In a letter to today’s Times, Roger Knapman, UKIP leader, is still claiming that six member states must fail to ratify the constitution for it to fail.
For this he relies on a Declaration in the draft which states “If, two years after the signature of the Treaty establishing the Constitution, four fifths of the Member States have ratified it and one or more Member States have encountered difficulties in proceeding with ratification, the matter will be referred to the European Council”.
From this, Knapman believes that the Council could then impose the constitution on dissenting states, but nothing could be further from the truth. No nation can be bound a treaty unless it consetns to it. That much is spelt out by the Vienna Convention on the Law of Treaties.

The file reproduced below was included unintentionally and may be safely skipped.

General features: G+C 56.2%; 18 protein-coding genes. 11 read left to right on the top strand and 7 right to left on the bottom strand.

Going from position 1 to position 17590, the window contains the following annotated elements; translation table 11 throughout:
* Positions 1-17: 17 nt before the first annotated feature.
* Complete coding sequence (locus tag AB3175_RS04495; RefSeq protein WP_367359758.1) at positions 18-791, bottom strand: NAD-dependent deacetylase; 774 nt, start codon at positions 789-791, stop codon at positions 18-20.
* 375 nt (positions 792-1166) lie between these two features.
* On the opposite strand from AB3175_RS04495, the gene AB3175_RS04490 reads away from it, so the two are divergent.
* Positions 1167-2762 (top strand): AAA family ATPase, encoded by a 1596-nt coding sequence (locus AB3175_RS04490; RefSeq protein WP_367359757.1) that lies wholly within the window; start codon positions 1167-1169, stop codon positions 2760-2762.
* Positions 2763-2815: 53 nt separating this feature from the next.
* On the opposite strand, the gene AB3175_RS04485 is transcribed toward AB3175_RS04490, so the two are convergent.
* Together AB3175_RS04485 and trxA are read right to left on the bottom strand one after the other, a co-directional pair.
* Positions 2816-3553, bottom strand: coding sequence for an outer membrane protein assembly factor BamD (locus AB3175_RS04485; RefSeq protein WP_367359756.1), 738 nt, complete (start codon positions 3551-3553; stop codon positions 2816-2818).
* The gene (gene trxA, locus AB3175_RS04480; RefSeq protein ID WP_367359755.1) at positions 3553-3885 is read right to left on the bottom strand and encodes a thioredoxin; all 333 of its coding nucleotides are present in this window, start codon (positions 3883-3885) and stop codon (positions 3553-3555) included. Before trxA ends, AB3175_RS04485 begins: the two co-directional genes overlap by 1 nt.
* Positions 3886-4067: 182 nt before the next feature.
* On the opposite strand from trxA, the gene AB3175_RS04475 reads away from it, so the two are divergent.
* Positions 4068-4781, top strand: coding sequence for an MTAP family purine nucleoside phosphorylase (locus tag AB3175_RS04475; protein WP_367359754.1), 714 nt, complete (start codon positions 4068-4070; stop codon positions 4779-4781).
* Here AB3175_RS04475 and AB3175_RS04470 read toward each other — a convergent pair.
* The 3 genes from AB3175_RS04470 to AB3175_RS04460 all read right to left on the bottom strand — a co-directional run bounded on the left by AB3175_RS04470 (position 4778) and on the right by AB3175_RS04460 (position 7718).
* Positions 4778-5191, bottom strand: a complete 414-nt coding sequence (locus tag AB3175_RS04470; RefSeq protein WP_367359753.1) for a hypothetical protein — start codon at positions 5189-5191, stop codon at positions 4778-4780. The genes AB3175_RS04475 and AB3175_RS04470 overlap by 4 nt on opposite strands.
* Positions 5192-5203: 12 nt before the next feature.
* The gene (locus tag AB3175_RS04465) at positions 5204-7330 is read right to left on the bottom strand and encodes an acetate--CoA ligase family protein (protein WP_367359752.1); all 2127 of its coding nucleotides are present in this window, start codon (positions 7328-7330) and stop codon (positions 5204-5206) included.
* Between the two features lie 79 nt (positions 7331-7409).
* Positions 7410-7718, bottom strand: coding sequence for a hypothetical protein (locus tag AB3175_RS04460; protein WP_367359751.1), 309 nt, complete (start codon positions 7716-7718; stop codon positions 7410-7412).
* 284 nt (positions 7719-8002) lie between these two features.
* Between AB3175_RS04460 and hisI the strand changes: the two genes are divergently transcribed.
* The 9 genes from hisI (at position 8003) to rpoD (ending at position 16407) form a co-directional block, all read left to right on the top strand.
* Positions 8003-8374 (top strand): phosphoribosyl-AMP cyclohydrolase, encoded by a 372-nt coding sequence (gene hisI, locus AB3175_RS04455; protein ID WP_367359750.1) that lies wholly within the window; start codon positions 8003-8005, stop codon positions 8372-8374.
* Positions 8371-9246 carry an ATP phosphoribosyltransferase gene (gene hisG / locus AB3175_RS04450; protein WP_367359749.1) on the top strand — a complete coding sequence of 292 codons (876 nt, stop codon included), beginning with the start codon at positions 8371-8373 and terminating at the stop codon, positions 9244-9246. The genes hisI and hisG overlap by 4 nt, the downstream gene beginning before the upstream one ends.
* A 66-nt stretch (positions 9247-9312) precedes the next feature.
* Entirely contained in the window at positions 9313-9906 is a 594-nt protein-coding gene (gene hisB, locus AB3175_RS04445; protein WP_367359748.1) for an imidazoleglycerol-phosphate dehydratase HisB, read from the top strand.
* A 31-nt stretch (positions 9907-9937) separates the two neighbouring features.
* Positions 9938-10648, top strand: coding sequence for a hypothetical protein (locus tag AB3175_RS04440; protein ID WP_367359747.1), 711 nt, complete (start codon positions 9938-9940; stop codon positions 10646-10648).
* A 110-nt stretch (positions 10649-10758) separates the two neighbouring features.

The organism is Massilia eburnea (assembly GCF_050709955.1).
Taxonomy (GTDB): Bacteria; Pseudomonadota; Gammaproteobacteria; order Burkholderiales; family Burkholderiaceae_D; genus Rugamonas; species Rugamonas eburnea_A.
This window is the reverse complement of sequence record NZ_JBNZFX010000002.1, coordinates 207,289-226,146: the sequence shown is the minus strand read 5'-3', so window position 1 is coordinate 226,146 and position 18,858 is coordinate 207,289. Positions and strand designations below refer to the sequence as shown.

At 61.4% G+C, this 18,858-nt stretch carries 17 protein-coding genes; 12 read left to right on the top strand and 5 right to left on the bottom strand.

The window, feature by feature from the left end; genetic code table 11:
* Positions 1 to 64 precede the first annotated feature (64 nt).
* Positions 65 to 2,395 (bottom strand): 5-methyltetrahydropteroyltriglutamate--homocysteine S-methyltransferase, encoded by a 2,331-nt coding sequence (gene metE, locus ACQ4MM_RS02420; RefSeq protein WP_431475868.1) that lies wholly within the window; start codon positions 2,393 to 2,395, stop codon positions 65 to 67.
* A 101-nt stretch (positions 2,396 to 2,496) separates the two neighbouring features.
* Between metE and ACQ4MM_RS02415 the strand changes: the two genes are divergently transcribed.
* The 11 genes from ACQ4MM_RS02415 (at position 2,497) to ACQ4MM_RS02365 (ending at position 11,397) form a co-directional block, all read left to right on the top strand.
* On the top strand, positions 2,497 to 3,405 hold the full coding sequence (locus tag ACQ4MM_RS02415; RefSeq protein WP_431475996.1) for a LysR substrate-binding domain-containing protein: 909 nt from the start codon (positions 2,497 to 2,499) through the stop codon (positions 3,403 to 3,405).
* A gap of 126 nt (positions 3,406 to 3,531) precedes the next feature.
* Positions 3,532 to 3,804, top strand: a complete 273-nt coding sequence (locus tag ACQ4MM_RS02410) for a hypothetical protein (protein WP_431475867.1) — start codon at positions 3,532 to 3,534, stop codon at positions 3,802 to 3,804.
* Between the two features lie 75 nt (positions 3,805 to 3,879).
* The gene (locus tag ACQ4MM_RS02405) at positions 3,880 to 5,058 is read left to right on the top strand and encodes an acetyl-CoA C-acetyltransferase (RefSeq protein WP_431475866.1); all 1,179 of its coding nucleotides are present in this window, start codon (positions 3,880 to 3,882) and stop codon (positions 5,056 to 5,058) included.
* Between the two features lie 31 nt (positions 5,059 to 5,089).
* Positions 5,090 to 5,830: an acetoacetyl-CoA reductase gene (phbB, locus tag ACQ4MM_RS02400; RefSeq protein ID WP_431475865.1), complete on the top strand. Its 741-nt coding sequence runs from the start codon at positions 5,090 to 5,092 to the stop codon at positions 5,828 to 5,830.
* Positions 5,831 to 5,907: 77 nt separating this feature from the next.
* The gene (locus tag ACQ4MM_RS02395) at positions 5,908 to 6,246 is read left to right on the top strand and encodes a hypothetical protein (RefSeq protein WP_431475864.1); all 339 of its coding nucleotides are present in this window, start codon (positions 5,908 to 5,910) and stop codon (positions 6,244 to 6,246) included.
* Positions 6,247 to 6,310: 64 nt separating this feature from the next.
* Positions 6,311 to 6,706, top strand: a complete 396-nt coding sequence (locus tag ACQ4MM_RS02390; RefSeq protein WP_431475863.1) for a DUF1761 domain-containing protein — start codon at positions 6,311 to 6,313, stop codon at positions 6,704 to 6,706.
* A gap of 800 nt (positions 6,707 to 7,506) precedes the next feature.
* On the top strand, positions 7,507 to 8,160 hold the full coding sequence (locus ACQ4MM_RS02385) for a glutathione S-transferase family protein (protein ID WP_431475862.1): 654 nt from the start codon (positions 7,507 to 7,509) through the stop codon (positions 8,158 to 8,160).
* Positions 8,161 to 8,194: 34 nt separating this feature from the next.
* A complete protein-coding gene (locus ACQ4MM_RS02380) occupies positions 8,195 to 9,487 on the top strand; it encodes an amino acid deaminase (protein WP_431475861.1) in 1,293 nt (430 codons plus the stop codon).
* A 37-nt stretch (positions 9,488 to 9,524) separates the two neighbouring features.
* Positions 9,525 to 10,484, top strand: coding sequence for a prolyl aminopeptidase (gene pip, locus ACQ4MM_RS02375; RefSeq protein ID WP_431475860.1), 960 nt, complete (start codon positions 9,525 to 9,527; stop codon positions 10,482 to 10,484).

Knapman and his advisors, therefore, fail to understand is that the passage quoted has no relevance to the entry into force of the Treaty. It actually means what it says. If after two years, current five member states have not ratified, the matter will be referred to the European Council – no more, no less.
And what then? As happened after the first Danish referendum on Maastricht, and again after the Irish referendum on Nice, the European Council will discuss the matter, and attempt to seek a political way forward.
If they cannot agree, then the Protocol in Article IV-8 to the Treaty applies, viz:
The Treaty establishing the Constitution shall enter into force on… provided that all the instruments of ratification have been deposited, or, failing that, on the first day of the month following the deposit of the instrument of ratification by the last signatory State to take that step.
Spelt out, with no room for doubt, therefore, is the absolute requirement for all signatories to ratify the treaty. If one fails to sign, the treaty cannot enter into force and the constitution falls.